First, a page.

GA4 Overview

by | Apr 26, 2023

Last Year Google launched their latest version of Google Analytics – GA4; and the current version, Universal Analytics (UA), is being discontinued from July 2023. So, lets take a look at what you need to know.

What’s changed?

A lot! GA4 is very different to the previous versions of Analytics. But for the everyday client that doesn’t use Google Analytics a lot, or that relies on an agency for their data, we’ll just stick to some of the key, most noticeable differences.

GA4 moves from a hit-based, pageview and session focus to a user centric, event-based module. Because of this, the method of collecting data is different, and so the stats will differ slightly (or a lot in same cases) if you were comparing the same metric in GA4 with UA. This is just something to be aware of when comparing new data to previous data collected with the old method, for example, if comparing May 2023 with May 2022. Differences may not be a cause for concern, as it could be the method of collection that has caused the change. For example, the method for determining a session and what resets/ends a session is slightly different between the two versions, so if you were looking at the number of sessions for the same period in UA vs GA4, they would be different.

Another key difference of GA4 is the ability to track website and app data in the same property – for those businesses with an app, it gives a more holistic view of your users and their journey with your business online – user behaviour can be tracked across multiple devices and platforms, including web, mobile, and even offline interactions. This is especially useful in a world where customers often interact with businesses through multiple touchpoints.

GA4 automatically recognises and collects data on several website events, such as pageviews, clicks, downloads, form starts etc. This is a nice benefit that UA did not offer. It is also easier to measure other simple events than previous versions of Analytics, as you can add them directly into the admin area (you do need some knowledge of events and Google Analytics to do this, but there is no coding involved). With UA, custom events had to be either hardcoded into the website code by a developer, or we had to use Google Tag Manager (GTM). GA4 is more similar to GTM in its method of tracking events.

In a lot of cases, we will still use GTM to track events and conversions, but for a simple website with one or two simple custom events, this could easily be done from the GA admin area. However, some of the methods we used previously to track a Goal in UA are now no longer available in the GA4 interface, so these would need to implemented using GTM instead (such as tracking a conversion based on the user viewing a certain page, like a thank you page).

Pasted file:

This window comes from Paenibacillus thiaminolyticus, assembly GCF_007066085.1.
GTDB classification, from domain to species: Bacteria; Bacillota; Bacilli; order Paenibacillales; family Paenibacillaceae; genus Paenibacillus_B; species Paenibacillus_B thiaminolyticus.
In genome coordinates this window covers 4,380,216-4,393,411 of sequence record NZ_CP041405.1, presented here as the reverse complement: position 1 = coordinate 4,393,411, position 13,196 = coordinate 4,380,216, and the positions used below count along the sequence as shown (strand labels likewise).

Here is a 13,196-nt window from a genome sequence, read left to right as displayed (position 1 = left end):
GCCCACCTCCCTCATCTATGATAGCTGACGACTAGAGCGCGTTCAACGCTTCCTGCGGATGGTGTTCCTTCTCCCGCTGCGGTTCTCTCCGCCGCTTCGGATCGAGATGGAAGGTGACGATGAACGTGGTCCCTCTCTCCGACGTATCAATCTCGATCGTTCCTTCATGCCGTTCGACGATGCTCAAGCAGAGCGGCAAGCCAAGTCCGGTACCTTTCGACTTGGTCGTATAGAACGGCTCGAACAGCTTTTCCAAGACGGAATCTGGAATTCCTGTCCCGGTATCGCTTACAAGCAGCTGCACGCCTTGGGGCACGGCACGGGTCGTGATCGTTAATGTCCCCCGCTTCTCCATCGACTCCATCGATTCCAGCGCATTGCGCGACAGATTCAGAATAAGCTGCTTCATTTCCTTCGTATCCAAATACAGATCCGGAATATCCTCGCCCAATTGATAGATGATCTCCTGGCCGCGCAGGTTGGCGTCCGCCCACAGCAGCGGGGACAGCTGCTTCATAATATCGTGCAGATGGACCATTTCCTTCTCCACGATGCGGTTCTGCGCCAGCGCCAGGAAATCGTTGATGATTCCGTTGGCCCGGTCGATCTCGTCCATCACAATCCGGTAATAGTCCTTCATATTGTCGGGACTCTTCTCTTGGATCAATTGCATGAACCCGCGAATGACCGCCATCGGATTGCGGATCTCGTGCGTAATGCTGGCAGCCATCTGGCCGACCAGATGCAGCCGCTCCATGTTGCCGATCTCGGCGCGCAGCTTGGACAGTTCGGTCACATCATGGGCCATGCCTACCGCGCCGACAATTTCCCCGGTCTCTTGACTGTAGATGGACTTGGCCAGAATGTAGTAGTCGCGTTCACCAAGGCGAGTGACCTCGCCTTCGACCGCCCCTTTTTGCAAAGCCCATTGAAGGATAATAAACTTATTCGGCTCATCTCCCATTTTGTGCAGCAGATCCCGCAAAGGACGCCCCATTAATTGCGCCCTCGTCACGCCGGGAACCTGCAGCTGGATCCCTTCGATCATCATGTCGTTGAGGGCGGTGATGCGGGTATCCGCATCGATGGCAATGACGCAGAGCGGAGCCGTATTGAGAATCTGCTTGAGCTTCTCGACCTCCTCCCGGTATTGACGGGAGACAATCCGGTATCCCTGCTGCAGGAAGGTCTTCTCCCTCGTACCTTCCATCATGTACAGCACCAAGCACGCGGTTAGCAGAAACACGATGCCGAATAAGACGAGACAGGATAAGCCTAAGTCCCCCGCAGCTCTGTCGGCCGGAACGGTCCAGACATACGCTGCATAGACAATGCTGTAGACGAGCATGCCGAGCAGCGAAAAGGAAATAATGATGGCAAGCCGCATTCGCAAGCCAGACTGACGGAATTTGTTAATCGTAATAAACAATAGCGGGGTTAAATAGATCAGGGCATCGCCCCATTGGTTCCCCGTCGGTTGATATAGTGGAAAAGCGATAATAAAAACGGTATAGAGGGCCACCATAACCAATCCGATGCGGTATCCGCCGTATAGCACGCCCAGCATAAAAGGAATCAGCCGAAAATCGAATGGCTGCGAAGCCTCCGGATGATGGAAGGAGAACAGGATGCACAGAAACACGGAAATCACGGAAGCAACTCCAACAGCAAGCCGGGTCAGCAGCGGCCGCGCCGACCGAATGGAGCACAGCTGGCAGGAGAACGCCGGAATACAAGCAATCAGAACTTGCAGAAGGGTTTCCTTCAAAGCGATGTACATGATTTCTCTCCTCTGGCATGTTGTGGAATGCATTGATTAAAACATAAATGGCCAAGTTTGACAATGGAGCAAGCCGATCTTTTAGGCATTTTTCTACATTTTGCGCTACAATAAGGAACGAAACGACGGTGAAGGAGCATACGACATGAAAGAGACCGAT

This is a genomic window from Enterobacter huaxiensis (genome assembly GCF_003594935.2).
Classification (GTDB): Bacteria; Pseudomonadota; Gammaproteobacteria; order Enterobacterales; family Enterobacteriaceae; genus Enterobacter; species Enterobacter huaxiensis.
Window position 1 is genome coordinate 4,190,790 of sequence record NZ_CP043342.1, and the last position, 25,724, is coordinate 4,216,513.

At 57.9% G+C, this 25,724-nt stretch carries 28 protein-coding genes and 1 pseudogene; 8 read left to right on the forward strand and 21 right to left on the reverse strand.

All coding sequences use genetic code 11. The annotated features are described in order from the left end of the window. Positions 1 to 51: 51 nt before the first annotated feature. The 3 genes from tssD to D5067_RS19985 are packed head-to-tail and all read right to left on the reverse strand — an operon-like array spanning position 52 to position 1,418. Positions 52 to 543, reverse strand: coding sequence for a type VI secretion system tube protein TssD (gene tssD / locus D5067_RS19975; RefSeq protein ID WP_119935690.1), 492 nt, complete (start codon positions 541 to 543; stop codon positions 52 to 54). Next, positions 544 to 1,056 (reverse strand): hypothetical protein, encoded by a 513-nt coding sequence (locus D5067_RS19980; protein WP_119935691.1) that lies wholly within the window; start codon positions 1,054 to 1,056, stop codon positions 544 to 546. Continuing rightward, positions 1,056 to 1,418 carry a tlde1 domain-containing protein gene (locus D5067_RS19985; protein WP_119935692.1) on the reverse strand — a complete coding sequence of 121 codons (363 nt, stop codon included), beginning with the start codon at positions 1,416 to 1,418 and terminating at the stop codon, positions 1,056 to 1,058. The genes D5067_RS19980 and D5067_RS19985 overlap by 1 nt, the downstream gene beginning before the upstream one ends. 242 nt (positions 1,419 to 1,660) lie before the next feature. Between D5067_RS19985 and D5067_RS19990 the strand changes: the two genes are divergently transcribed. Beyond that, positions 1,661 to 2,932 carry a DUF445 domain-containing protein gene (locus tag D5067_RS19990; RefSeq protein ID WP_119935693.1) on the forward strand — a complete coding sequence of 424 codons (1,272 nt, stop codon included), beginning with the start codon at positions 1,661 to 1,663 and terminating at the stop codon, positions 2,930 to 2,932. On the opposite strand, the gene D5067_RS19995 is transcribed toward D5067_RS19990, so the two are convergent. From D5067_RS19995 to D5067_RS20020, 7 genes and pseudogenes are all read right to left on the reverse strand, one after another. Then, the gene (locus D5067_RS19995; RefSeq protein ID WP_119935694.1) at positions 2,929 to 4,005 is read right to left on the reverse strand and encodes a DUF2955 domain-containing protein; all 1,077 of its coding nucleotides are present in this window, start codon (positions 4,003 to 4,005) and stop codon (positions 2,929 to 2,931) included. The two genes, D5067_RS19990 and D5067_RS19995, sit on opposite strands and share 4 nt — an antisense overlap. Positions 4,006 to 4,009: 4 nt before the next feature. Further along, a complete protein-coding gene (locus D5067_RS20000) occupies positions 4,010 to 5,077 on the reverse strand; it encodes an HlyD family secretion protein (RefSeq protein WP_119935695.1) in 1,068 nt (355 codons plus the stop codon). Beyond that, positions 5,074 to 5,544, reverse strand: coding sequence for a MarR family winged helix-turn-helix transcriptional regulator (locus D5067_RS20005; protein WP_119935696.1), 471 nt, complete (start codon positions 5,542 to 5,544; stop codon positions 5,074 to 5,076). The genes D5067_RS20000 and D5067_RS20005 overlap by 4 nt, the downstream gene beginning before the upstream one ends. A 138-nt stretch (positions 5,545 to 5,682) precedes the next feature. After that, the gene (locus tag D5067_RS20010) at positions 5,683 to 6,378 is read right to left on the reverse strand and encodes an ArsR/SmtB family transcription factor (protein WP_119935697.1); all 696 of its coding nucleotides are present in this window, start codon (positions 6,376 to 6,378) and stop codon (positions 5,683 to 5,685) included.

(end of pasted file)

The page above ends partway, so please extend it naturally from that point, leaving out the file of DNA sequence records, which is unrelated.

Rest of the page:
One of the other main differences between UA and GA4 is the reporting interface. GA4 is quite different, with a stripped back collection of reports available by default. But there is a comprehensive custom reports section where you can create your own reports, and a library of additional reports you can add. This takes some getting used to when you are used to the plethora of reports available in UA. For more complex websites, it has taken some time to find and set up the reports that we need and use regularly. But the upside is there is a lot less bloat in the interface by default.

One of the biggest changes we’ve noticed is with the engagement metrics. Instead of metrics such as bounce rate and time on page, GA4 gives us “engaged sessions” and “average engagement time” – and these figures look quite different to the UA data. So, this will also take some getting used to.

What do I need to take away from this?

If you don’t regularly use Google Analytics, but rely on us for your data, then not much! The main thing you need to be aware of is that your report may look a bit different going forward, as we start to remove some of the old UA metrics and replace them with the equivalent GA4 ones. Also, it’s good to be aware of the differences in the data collection methods, as data and comparisons may appear different to normal or inaccurate.

If you don’t currently check your Analytics and would like to understand more about how your website is performing for your business, or better understand your customers and grow your business – get in touch with us. We can arrange a one-off report, do regularly monthly reporting, quarterly reporting, and more.


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